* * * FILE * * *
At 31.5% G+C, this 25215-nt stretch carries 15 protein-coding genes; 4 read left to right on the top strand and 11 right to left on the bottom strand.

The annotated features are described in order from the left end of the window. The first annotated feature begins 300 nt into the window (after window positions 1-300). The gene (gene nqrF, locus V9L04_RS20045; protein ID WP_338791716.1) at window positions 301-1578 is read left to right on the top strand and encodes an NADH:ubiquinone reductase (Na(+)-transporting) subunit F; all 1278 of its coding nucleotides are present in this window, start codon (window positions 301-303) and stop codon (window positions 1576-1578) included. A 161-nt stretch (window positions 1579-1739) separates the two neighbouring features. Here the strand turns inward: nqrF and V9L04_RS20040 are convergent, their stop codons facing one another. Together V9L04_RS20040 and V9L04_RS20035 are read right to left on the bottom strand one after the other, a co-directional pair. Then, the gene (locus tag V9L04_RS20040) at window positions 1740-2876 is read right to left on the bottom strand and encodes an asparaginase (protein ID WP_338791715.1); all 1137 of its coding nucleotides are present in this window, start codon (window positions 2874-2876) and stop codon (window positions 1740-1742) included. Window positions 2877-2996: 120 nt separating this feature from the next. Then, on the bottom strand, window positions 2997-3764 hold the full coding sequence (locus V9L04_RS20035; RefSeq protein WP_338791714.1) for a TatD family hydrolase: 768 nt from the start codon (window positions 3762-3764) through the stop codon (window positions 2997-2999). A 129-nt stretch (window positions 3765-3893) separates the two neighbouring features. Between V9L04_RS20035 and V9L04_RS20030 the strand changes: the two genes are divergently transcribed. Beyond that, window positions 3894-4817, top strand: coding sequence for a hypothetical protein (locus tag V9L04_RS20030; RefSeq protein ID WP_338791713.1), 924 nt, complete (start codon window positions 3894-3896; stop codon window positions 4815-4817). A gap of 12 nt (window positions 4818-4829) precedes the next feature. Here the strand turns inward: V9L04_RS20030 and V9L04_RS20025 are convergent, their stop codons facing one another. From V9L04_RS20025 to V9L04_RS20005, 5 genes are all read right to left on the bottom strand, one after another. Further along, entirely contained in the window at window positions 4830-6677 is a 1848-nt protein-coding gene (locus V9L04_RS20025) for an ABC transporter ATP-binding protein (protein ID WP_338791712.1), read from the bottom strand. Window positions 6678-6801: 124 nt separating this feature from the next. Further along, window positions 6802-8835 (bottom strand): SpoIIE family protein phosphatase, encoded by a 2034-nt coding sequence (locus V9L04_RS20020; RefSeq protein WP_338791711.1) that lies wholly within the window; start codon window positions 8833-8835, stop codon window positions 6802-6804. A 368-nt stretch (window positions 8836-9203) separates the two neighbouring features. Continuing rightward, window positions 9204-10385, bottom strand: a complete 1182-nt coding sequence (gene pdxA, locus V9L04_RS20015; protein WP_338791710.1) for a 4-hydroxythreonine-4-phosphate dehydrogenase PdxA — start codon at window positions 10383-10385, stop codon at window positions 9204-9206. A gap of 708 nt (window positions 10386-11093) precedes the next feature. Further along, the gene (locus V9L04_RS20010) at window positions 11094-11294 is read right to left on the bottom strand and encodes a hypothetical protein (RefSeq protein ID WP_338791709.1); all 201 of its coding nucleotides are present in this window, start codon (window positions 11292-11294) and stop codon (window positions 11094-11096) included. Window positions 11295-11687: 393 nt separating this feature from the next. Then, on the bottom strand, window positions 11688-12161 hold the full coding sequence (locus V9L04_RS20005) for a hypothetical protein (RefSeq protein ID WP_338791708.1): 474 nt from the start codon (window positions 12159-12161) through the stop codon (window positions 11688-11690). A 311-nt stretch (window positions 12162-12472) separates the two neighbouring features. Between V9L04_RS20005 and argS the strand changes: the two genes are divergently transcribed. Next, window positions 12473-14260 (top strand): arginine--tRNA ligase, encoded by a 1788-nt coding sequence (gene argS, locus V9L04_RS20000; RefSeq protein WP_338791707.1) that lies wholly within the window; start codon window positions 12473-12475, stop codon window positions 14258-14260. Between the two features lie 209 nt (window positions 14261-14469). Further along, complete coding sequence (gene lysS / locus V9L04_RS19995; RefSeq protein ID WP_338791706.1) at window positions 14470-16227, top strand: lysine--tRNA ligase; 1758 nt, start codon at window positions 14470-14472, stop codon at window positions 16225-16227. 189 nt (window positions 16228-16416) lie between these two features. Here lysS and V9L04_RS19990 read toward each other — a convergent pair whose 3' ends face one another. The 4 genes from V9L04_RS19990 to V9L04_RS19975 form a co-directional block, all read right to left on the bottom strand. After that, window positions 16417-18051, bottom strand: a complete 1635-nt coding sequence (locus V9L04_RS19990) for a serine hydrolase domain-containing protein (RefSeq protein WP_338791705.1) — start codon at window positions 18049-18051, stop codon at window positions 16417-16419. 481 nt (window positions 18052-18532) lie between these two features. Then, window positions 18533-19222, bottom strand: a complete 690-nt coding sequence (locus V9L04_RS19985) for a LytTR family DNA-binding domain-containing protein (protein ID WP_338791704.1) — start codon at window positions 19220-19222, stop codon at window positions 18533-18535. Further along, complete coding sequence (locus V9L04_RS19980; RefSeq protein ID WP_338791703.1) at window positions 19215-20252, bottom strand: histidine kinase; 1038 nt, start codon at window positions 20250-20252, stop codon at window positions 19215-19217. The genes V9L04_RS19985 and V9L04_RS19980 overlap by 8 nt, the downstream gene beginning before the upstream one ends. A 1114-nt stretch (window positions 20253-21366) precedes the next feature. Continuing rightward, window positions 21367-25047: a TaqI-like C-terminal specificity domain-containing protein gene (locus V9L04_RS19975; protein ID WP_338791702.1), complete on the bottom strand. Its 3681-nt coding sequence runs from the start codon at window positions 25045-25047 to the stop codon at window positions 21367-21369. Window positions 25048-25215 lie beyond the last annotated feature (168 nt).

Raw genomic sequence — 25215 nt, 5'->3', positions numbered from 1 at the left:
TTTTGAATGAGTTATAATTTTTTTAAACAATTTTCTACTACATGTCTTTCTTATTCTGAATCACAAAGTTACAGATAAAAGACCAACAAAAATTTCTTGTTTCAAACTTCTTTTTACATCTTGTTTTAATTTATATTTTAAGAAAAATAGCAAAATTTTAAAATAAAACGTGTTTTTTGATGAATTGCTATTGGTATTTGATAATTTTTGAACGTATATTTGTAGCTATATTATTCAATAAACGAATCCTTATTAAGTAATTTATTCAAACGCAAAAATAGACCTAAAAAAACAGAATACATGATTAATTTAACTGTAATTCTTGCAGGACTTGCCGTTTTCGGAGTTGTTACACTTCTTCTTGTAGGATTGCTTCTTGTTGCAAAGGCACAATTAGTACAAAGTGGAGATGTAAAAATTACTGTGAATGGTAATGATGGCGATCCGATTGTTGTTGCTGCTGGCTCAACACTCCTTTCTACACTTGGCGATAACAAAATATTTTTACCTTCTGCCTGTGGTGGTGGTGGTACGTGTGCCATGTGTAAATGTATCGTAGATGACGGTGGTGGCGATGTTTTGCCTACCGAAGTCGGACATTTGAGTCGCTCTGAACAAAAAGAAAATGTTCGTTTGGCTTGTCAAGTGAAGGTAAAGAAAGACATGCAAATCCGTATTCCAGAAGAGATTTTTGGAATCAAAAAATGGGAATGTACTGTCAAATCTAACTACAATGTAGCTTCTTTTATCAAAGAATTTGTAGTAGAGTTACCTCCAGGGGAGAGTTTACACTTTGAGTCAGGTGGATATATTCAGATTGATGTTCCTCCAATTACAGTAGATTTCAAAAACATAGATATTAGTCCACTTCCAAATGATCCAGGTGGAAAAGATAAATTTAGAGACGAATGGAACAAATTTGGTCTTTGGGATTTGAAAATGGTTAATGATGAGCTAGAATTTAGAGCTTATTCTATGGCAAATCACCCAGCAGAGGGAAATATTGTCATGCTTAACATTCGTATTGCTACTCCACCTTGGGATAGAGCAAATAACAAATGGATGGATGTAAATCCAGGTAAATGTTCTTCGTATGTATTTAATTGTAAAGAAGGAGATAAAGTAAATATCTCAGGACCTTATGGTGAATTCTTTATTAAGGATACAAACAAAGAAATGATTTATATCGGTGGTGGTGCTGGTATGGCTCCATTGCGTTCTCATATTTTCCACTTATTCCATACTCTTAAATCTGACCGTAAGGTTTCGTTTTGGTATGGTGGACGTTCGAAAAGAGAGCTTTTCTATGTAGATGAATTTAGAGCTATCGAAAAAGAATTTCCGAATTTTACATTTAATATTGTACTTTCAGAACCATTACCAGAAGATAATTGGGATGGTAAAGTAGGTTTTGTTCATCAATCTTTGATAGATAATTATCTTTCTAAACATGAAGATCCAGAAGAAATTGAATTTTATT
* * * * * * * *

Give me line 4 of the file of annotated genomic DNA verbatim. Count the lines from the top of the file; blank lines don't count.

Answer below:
TTTTGAATGAGTTATAATTTTTTTAAACAATTTTCTACTACATGTCTTTCTTATTCTGAATCACAAAGTTACAGATAAAAGACCAACAAAAATTTCTTGTTTCAAACTTCTTTTTACATCTTGTTTTAATTTATATTTTAAGAAAAATAGCAAAATTTTAAAATAAAACGTGTTTTTTGATGAATTGCTATTGGTATTTGATAATTTTTGAACGTATATTTGTAGCTATATTATTCAATAAACGAATCCTTATTAAGTAATTTATTCAAACGCAAAAATAGACCTAAAAAAACAGAATACATGATTAATTTAACTGTAATTCTTGCAGGACTTGCCGTTTTCGGAGTTGTTACACTTCTTCTTGTAGGATTGCTTCTTGTTGCAAAGGCACAATTAGTACAAAGTGGAGATGTAAAAATTACTGTGAATGGTAATGATGGCGATCCGATTGTTGTTGCTGCTGGCTCAACACTCCTTTCTACACTTGGCGATAACAAAATATTTTTACCTTCTGCCTGTGGTGGTGGTGGTACGTGTGCCATGTGTAAATGTATCGTAGATGACGGTGGTGGCGATGTTTTGCCTACCGAAGTCGGACATTTGAGTCGCTCTGAACAAAAAGAAAATGTTCGTTTGGCTTGTCAAGTGAAGGTAAAGAAAGACATGCAAATCCGTATTCCAGAAGAGATTTTTGGAATCAAAAAATGGGAATGTACTGTCAAATCTAACTACAATGTAGCTTCTTTTATCAAAGAATTTGTAGTAGAGTTACCTCCAGGGGAGAGTTTACACTTTGAGTCAGGTGGATATATTCAGATTGATGTTCCTCCAATTACAGTAGATTTCAAAAACATAGATATTAGTCCACTTCCAAATGATCCAGGTGGAAAAGATAAATTTAGAGACGAATGGAACAAATTTGGTCTTTGGGATTTGAAAATGGTTAATGATGAGCTAGAATTTAGAGCTTATTCTATGGCAAATCACCCAGCAGAGGGAAATATTGTCATGCTTAACATTCGTATTGCTACTCCACCTTGGGATAGAGCAAATAACAAATGGATGGATGTAAATCCAGGTAAATGTTCTTCGTATGTATTTAATTGTAAAGAAGGAGATAAAGTAAATATCTCAGGACCTTATGGTGAATTCTTTATTAAGGATACAAACAAAGAAATGATTTATATCGGTGGTGGTGCTGGTATGGCTCCATTGCGTTCTCATATTTTCCACTTATTCCATACTCTTAAATCTGACCGTAAGGTTTCGTTTTGGTATGGTGGACGTTCGAAAAGAGAGCTTTTCTATGTAGATGAATTTAGAGCTATCGAAAAAGAATTTCCGAATTTTACATTTAATATTGTACTTTCAGAACCATTACCAGAAGATAATTGGGATGGTAAAGTAGGTTTTGTTCATCAATCTTTGATAGATAATTATCTTTCTAAACATGAAGATCCAGAAGAAATTGAATTTTATT